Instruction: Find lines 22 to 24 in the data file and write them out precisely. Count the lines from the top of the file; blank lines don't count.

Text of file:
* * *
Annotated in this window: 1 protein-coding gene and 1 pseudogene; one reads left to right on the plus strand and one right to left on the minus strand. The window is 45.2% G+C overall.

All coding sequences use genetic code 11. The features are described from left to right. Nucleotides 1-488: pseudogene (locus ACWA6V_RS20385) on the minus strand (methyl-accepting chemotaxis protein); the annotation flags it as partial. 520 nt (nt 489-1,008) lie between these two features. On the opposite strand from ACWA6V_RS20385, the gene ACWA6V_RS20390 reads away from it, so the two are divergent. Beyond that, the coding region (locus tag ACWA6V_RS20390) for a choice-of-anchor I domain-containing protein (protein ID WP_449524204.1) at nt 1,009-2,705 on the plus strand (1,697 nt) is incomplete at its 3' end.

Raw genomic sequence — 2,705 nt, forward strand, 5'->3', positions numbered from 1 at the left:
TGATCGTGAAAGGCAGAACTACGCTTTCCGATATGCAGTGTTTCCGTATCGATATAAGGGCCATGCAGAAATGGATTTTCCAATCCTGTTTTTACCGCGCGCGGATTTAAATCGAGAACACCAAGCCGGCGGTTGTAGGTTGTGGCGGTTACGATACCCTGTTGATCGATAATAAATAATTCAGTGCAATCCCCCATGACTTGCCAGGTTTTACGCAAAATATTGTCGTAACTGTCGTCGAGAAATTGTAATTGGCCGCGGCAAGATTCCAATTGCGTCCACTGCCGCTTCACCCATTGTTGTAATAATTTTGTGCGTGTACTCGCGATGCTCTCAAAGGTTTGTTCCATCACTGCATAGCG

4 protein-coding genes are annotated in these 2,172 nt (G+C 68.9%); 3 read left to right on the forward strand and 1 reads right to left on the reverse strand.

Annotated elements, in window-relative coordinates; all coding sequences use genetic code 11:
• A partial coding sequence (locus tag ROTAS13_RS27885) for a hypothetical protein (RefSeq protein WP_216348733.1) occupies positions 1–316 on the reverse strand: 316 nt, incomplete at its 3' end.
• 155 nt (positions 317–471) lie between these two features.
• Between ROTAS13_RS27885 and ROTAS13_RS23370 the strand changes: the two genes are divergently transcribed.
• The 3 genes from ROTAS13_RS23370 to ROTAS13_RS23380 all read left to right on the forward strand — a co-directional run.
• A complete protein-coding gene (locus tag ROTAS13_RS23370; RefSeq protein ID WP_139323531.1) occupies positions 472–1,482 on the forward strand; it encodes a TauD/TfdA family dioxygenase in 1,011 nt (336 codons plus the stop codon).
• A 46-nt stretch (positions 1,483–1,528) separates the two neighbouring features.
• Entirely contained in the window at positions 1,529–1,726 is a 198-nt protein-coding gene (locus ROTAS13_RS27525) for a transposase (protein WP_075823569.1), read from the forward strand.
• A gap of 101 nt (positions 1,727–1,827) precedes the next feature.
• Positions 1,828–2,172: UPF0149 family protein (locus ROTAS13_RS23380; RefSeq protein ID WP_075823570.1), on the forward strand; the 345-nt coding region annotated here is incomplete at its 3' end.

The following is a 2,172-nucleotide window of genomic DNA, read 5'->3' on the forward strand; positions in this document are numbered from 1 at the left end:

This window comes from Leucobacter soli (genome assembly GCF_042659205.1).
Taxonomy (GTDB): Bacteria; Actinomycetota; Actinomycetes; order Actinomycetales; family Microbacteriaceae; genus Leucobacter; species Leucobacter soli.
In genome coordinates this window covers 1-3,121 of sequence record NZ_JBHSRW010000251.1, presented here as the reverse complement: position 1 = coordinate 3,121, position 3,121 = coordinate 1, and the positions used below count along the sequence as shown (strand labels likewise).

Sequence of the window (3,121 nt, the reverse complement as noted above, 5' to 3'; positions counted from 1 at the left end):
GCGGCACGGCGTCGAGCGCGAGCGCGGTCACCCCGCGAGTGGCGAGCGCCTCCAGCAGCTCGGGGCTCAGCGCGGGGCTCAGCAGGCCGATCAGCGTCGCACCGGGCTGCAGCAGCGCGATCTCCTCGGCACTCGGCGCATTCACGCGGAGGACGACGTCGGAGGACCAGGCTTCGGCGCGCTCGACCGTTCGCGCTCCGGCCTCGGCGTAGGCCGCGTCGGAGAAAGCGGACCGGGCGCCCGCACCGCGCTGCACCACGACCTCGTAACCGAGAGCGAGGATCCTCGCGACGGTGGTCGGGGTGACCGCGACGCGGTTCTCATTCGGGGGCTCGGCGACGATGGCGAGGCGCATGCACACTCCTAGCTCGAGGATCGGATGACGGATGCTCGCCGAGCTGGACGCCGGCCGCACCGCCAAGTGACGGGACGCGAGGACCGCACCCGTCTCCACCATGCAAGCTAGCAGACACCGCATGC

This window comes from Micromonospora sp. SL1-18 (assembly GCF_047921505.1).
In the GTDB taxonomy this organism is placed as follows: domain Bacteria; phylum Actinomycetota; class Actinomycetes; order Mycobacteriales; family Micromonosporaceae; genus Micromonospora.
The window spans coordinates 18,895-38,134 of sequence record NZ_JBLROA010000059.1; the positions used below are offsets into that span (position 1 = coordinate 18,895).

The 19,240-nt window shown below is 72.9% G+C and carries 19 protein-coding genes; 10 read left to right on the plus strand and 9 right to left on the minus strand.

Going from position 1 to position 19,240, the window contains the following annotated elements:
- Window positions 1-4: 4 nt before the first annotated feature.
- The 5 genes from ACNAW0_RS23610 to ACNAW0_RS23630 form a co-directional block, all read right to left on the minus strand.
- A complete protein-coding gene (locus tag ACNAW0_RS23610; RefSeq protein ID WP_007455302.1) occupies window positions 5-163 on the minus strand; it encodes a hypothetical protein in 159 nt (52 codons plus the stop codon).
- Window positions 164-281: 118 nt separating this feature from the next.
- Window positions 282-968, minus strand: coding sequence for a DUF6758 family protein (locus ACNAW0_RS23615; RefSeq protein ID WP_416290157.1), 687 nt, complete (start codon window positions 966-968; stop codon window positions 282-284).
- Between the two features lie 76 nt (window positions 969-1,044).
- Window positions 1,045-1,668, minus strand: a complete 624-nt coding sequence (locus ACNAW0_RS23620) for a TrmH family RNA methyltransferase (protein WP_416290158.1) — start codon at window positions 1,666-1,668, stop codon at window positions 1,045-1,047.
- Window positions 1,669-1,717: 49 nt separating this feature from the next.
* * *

This window comes from Micromonospora sp. SL1-18 (assembly GCF_047921505.1).
In the GTDB taxonomy this organism is placed as follows: domain Bacteria; phylum Actinomycetota; class Actinomycetes; order Mycobacteriales; family Micromonosporaceae; genus Micromonospora.
The window spans coordinates 18,895-38,134 of sequence record NZ_JBLROA010000059.1; the positions used below are offsets into that span (position 1 = coordinate 18,895).